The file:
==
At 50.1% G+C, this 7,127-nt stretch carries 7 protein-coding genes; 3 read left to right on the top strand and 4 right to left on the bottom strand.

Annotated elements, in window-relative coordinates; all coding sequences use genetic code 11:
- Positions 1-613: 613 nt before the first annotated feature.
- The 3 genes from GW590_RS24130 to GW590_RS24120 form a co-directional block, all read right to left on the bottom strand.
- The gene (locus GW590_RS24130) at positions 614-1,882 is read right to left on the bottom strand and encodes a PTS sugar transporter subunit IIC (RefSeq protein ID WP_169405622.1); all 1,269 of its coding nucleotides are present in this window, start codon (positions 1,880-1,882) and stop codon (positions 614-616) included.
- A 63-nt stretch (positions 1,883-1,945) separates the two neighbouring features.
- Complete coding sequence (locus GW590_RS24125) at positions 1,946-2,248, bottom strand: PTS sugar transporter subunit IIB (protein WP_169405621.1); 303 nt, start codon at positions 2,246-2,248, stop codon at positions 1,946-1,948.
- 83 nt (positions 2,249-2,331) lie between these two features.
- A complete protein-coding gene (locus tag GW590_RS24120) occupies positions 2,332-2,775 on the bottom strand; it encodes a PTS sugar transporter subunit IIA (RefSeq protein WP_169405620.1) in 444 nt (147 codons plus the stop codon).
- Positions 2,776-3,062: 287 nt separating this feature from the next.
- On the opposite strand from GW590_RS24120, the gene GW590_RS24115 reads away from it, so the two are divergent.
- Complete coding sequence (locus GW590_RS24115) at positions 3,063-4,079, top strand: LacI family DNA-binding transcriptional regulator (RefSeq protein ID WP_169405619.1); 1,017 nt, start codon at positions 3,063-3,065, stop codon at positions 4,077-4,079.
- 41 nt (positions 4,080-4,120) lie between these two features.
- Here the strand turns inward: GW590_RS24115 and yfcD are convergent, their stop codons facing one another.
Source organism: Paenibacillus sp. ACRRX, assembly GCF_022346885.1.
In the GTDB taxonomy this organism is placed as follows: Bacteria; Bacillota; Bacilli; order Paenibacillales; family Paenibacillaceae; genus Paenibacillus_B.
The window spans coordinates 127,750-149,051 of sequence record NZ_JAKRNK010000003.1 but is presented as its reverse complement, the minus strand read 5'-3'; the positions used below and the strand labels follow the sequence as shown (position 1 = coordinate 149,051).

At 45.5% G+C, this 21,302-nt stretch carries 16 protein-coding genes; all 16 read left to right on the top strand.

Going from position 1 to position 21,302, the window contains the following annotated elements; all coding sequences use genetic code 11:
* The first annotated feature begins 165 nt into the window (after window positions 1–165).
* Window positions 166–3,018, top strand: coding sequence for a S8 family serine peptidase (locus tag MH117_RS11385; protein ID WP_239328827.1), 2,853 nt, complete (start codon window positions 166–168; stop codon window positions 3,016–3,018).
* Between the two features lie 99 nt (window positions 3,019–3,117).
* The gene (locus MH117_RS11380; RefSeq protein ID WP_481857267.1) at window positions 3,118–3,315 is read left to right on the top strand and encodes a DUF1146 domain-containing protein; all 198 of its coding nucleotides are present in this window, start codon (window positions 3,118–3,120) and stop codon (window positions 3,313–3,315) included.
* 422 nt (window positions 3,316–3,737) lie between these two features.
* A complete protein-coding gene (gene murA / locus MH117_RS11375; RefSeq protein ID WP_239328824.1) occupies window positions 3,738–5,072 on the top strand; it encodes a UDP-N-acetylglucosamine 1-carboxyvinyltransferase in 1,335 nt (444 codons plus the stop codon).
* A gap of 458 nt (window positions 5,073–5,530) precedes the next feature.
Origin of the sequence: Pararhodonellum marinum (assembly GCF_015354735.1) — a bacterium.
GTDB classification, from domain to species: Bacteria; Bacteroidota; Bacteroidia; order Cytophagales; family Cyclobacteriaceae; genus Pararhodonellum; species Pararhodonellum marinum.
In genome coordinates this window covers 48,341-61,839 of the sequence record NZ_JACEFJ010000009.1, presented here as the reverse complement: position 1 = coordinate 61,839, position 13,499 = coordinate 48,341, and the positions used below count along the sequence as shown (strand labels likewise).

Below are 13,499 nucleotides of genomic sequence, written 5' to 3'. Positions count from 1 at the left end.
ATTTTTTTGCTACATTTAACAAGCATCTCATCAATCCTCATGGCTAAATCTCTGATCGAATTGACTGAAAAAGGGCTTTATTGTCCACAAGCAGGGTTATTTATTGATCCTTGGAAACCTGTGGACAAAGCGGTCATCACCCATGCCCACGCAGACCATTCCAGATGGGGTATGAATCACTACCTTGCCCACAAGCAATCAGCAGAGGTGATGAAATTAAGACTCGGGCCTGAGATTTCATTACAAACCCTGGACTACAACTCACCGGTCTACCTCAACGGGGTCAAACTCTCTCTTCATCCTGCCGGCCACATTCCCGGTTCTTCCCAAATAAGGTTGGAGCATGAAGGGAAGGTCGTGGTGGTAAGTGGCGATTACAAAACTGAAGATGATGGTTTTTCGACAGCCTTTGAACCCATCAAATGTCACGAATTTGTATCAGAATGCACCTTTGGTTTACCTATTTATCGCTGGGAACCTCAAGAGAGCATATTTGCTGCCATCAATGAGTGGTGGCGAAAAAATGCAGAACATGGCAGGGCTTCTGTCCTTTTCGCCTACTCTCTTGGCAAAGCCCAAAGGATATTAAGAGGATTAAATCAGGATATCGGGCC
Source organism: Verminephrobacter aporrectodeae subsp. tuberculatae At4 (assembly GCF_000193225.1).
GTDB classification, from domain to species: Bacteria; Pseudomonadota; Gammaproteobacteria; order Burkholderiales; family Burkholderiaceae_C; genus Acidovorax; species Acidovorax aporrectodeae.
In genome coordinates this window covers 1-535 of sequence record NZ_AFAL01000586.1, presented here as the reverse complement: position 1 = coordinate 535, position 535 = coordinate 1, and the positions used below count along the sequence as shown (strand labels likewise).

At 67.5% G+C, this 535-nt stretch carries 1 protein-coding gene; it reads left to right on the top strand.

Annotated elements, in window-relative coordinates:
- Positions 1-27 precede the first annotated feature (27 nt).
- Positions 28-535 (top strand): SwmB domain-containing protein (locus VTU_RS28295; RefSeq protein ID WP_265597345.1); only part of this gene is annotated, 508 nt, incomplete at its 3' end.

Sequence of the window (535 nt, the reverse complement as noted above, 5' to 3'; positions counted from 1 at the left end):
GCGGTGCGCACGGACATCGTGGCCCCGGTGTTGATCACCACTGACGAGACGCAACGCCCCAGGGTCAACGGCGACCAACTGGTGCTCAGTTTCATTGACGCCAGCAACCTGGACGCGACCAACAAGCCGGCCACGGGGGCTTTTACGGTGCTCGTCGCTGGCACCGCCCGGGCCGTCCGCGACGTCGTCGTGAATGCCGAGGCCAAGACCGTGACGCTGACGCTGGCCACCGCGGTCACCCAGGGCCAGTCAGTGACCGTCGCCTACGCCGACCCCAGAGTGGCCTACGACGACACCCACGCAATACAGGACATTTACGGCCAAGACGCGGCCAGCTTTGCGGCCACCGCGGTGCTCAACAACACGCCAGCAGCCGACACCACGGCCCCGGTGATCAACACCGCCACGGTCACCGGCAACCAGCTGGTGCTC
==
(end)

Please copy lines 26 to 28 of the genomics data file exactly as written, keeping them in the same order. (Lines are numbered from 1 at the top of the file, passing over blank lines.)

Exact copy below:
* A gap of 458 nt (window positions 5,073–5,530) precedes the next feature.
Origin of the sequence: Pararhodonellum marinum (assembly GCF_015354735.1) — a bacterium.
GTDB classification, from domain to species: Bacteria; Bacteroidota; Bacteroidia; order Cytophagales; family Cyclobacteriaceae; genus Pararhodonellum; species Pararhodonellum marinum.